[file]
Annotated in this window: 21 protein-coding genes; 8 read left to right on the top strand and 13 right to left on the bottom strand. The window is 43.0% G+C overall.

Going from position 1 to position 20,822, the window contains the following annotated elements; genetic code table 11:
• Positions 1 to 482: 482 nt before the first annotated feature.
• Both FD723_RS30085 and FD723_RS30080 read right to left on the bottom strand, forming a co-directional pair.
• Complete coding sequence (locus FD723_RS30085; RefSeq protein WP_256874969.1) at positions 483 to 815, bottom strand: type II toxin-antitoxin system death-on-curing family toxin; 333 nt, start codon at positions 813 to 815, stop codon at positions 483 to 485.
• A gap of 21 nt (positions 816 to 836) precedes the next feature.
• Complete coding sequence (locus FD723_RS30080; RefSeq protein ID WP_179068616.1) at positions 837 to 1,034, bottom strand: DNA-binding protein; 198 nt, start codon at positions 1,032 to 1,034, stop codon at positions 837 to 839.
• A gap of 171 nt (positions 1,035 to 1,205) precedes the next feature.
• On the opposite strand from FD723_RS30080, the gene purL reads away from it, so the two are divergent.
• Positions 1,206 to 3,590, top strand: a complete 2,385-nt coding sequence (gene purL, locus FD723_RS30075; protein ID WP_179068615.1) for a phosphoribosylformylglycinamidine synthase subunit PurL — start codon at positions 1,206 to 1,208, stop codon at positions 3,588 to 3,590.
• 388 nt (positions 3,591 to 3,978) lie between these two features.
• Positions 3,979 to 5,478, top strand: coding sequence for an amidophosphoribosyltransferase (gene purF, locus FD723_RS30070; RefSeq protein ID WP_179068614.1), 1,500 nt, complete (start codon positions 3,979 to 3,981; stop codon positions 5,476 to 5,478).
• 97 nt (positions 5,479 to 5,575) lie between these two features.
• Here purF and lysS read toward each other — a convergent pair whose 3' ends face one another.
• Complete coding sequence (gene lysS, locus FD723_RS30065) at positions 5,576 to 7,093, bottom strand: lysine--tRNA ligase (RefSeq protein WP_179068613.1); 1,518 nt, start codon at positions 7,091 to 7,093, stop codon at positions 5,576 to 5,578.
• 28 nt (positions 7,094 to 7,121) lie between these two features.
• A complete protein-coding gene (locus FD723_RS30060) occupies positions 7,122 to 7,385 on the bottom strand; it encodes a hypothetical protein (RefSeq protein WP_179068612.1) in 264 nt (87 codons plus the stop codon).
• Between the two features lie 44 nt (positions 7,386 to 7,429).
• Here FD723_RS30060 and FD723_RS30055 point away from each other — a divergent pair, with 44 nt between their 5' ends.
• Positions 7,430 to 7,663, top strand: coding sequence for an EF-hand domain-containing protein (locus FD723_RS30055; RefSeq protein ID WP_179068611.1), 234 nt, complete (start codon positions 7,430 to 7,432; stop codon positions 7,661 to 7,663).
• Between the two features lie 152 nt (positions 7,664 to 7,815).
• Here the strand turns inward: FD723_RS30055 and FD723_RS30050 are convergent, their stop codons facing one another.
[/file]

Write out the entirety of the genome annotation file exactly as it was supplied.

Annotated in this window: 21 protein-coding genes; 8 read left to right on the top strand and 13 right to left on the bottom strand. The window is 43.0% G+C overall.

Going from position 1 to position 20,822, the window contains the following annotated elements; genetic code table 11:
• Positions 1 to 482: 482 nt before the first annotated feature.
• Both FD723_RS30085 and FD723_RS30080 read right to left on the bottom strand, forming a co-directional pair.
• Complete coding sequence (locus FD723_RS30085; RefSeq protein WP_256874969.1) at positions 483 to 815, bottom strand: type II toxin-antitoxin system death-on-curing family toxin; 333 nt, start codon at positions 813 to 815, stop codon at positions 483 to 485.
• A gap of 21 nt (positions 816 to 836) precedes the next feature.
• Complete coding sequence (locus FD723_RS30080; RefSeq protein ID WP_179068616.1) at positions 837 to 1,034, bottom strand: DNA-binding protein; 198 nt, start codon at positions 1,032 to 1,034, stop codon at positions 837 to 839.
• A gap of 171 nt (positions 1,035 to 1,205) precedes the next feature.
• On the opposite strand from FD723_RS30080, the gene purL reads away from it, so the two are divergent.
• Positions 1,206 to 3,590, top strand: a complete 2,385-nt coding sequence (gene purL, locus FD723_RS30075; protein ID WP_179068615.1) for a phosphoribosylformylglycinamidine synthase subunit PurL — start codon at positions 1,206 to 1,208, stop codon at positions 3,588 to 3,590.
• 388 nt (positions 3,591 to 3,978) lie between these two features.
• Positions 3,979 to 5,478, top strand: coding sequence for an amidophosphoribosyltransferase (gene purF, locus FD723_RS30070; RefSeq protein ID WP_179068614.1), 1,500 nt, complete (start codon positions 3,979 to 3,981; stop codon positions 5,476 to 5,478).
• 97 nt (positions 5,479 to 5,575) lie between these two features.
• Here purF and lysS read toward each other — a convergent pair whose 3' ends face one another.
• Complete coding sequence (gene lysS, locus FD723_RS30065) at positions 5,576 to 7,093, bottom strand: lysine--tRNA ligase (RefSeq protein WP_179068613.1); 1,518 nt, start codon at positions 7,091 to 7,093, stop codon at positions 5,576 to 5,578.
• 28 nt (positions 7,094 to 7,121) lie between these two features.
• A complete protein-coding gene (locus FD723_RS30060) occupies positions 7,122 to 7,385 on the bottom strand; it encodes a hypothetical protein (RefSeq protein WP_179068612.1) in 264 nt (87 codons plus the stop codon).
• Between the two features lie 44 nt (positions 7,386 to 7,429).
• Here FD723_RS30060 and FD723_RS30055 point away from each other — a divergent pair, with 44 nt between their 5' ends.
• Positions 7,430 to 7,663, top strand: coding sequence for an EF-hand domain-containing protein (locus FD723_RS30055; RefSeq protein ID WP_179068611.1), 234 nt, complete (start codon positions 7,430 to 7,432; stop codon positions 7,661 to 7,663).
• Between the two features lie 152 nt (positions 7,664 to 7,815).
• Here the strand turns inward: FD723_RS30055 and FD723_RS30050 are convergent, their stop codons facing one another.